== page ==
- Three Individuals Affiliated With the Oath Keepers Indicted in Federal Court for Conspiracy to Obstruct Congress on Jan. 6, 2021By Sam NewsJanuary 27, 2021Three individuals associated with the Oath Keepers, a paramilitary organization focused on recruitment of current and former military, law enforcement, and first responder personnel, were indicted today in federal court in the District of Columbia for conspiring to obstruct Congress, among other charges.[Read More…]
- U.S. Army Corps of Engineers: Information on the Navigation and Ecosystem Sustainability ProgramBy Sam NewsJanuary 22, 2021The U.S. Army Corps of Engineers (Corps) has taken steps to implement its Navigation and Ecosystem Sustainability Program (NESP)—a dual-purpose program for navigation improvements and ecosystem restoration along the Upper Mississippi River system. Specifically, in 2004 the Corps identified 24 navigation improvement projects and 1,010 ecosystem restoration projects and proposed a plan for implementing them. For example, the Corps plans to construct or extend 12 locks to facilitate commercial barge traffic along the river system (see fig.), which the states of Illinois, Iowa, Minnesota, Missouri, and Wisconsin have generally relied on as their principal conduit for export-bound agricultural products. The Corps also plans to restore floodplains along the river system and backwaters that provide habitat for hundreds of species of wildlife. While the total estimated program cost is $7.9 billion, as of October 2020, the Corps has initiated technical studies and designs for 47 NESP projects at a cost of approximately $65 million. Barge Tow at Lock and Dam 15 in Rock Island, Illinois However, the Corps has identified several challenges facing the program, and it has taken steps to mitigate them. Specifically, the Corps was unable to implement NESP projects for 7 years because the program did not receive funding in fiscal years 2011 through 2017, in part because the Corps identified other projects as higher priorities. To mitigate this challenge, the Corps reprogrammed funding to help ensure projects could be executed when funds became available. Another challenge is that the Corps has not yet established partnership agreements that are needed for some NESP ecosystem projects. Corps officials said that about 15 to 20 percent of the ecosystem projects will require partnership agreements in which partners commit to share 35 percent of the project costs, typically through the purchase of land for the project. The officials said that partners may be reluctant to make financial commitments to projects while NESP funding is uncertain. Furthermore, the partnership agreements can take up to 18 months to put in place. To help expedite program implementation, Corps officials said they have pursued projects in fiscal year 2020 that can begin without a commitment from project partners. The Upper Mississippi River system provides approximately $1 billion in annual benefits to the nation’s economy through boating, fishing, and other uses, according to a Corps report. It also supports more than 2.5 million acres of aquatic, wetland, forest, grassland, and agricultural habitats. In 1986, Congress declared its intent to recognize the system as a nationally significant commercial navigation system and a nationally significant ecosystem. However, the Upper Mississippi River’s navigation system has faced significant delays in commercial boating and barge traffic, and human activity has caused a decline in environmental quality, according to a 2004 Corps report. The Corps initiated studies in 1989 and 1990 to identify ways to improve the river system. The Corps issued a feasibility report in 2004 that identified improvement projects, and in 2007 Congress formally authorized NESP and the projects identified in the report. GAO was asked to review NESP. This report describes (1) the steps the Corps has taken to implement NESP and (2) the challenges the Corps has identified to fully implementing the program and steps the Corps is taking to address these challenges. To conduct this work, GAO reviewed Corps reports, documents, and data from fiscal year 2005—the year in which the Corps began implementing NESP projects—through fiscal year 2020. GAO also interviewed Corps officials. For more information, contact Mark Gaffigan at (202) 512-3841 or firstname.lastname@example.org.[Read More…]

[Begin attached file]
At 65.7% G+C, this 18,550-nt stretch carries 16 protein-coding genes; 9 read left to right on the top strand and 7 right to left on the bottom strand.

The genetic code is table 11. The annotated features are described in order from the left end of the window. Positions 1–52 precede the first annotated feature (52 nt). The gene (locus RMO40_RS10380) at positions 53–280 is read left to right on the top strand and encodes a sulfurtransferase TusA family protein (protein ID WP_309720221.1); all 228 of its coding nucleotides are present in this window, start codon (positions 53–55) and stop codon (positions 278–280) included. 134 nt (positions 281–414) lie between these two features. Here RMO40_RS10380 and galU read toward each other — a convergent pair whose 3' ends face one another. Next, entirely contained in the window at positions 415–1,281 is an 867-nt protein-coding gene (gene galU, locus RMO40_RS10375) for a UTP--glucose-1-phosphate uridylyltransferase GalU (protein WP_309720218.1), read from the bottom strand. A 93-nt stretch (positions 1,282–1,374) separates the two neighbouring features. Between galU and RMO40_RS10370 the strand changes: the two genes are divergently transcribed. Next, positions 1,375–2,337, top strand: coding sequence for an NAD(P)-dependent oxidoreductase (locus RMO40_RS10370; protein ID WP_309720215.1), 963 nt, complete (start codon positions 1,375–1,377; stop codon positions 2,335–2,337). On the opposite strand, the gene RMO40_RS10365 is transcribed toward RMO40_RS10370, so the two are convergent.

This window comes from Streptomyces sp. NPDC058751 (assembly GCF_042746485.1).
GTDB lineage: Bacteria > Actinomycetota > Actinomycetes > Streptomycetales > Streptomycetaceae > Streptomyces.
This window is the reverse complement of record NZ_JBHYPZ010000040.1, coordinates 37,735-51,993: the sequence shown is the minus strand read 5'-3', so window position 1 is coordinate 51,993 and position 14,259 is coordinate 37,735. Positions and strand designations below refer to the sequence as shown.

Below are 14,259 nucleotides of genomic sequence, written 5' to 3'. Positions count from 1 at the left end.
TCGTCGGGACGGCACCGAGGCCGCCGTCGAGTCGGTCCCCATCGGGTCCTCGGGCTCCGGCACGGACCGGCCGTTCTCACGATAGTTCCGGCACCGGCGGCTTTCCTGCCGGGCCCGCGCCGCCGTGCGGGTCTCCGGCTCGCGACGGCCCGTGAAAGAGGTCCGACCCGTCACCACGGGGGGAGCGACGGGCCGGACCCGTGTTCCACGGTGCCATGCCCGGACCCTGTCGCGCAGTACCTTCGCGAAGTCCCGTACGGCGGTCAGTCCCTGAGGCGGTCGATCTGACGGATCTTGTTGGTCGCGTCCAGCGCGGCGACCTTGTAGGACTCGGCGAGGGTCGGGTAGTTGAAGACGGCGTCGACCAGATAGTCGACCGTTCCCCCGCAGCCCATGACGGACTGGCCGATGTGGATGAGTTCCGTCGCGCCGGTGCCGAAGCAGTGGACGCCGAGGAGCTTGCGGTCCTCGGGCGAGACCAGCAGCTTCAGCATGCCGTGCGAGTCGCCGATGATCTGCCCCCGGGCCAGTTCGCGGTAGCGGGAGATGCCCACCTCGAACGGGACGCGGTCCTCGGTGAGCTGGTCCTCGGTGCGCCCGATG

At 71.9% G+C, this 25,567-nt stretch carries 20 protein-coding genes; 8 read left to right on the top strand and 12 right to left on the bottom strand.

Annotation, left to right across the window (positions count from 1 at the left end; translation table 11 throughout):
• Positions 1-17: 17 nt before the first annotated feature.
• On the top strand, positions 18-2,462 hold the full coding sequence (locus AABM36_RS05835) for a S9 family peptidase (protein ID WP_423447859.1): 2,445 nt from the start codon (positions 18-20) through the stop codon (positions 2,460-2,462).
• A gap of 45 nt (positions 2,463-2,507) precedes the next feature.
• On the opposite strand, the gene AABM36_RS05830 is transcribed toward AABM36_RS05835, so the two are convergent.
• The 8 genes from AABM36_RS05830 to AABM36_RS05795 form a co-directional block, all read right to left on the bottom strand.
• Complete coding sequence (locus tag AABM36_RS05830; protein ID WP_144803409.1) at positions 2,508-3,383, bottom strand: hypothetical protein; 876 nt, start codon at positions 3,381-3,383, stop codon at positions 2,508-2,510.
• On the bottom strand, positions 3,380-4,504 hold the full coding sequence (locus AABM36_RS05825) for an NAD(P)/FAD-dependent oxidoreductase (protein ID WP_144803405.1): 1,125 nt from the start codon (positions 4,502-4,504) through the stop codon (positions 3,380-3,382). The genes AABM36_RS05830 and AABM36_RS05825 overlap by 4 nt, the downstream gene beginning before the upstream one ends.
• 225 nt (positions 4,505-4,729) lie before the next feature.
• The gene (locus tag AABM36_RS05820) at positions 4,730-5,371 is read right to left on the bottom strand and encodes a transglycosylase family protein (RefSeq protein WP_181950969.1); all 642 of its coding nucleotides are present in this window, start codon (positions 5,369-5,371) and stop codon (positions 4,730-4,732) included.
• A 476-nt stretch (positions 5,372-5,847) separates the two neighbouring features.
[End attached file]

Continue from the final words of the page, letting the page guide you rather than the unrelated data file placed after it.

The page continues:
- U.S. Department of State and National Park Service Partner to Strengthen Fulbright Exchanges and Increase Global Environmental AwarenessBy Sam NewsJanuary 14, 2021